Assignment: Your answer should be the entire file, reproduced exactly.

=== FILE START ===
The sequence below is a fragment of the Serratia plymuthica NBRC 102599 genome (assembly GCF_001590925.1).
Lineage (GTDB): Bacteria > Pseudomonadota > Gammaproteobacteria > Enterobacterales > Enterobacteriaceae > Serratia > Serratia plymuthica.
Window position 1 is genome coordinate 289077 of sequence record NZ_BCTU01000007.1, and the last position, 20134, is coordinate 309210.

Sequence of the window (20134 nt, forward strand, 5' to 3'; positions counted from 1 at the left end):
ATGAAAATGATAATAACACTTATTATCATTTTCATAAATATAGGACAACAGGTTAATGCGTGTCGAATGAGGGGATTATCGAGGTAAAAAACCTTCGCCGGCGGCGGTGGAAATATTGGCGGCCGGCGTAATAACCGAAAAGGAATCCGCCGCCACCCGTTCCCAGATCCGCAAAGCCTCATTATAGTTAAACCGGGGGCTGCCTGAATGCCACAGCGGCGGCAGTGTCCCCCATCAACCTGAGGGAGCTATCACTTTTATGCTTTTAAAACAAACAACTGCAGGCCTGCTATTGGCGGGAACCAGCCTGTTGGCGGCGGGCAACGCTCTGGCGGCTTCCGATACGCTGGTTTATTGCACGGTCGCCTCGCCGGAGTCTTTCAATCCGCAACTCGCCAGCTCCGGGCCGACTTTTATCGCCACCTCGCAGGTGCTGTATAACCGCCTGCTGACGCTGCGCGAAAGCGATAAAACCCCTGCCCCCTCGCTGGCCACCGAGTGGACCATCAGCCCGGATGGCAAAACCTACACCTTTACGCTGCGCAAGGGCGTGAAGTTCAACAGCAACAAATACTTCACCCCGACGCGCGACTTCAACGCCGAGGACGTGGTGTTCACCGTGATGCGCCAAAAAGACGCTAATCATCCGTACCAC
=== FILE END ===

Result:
The sequence below is a fragment of the Serratia plymuthica NBRC 102599 genome (assembly GCF_001590925.1).
Lineage (GTDB): Bacteria > Pseudomonadota > Gammaproteobacteria > Enterobacterales > Enterobacteriaceae > Serratia > Serratia plymuthica.
Window position 1 is genome coordinate 289077 of sequence record NZ_BCTU01000007.1, and the last position, 20134, is coordinate 309210.

Sequence of the window (20134 nt, forward strand, 5' to 3'; positions counted from 1 at the left end):
ATGAAAATGATAATAACACTTATTATCATTTTCATAAATATAGGACAACAGGTTAATGCGTGTCGAATGAGGGGATTATCGAGGTAAAAAACCTTCGCCGGCGGCGGTGGAAATATTGGCGGCCGGCGTAATAACCGAAAAGGAATCCGCCGCCACCCGTTCCCAGATCCGCAAAGCCTCATTATAGTTAAACCGGGGGCTGCCTGAATGCCACAGCGGCGGCAGTGTCCCCCATCAACCTGAGGGAGCTATCACTTTTATGCTTTTAAAACAAACAACTGCAGGCCTGCTATTGGCGGGAACCAGCCTGTTGGCGGCGGGCAACGCTCTGGCGGCTTCCGATACGCTGGTTTATTGCACGGTCGCCTCGCCGGAGTCTTTCAATCCGCAACTCGCCAGCTCCGGGCCGACTTTTATCGCCACCTCGCAGGTGCTGTATAACCGCCTGCTGACGCTGCGCGAAAGCGATAAAACCCCTGCCCCCTCGCTGGCCACCGAGTGGACCATCAGCCCGGATGGCAAAACCTACACCTTTACGCTGCGCAAGGGCGTGAAGTTCAACAGCAACAAATACTTCACCCCGACGCGCGACTTCAACGCCGAGGACGTGGTGTTCACCGTGATGCGCCAAAAAGACGCTAATCATCCGTACCAC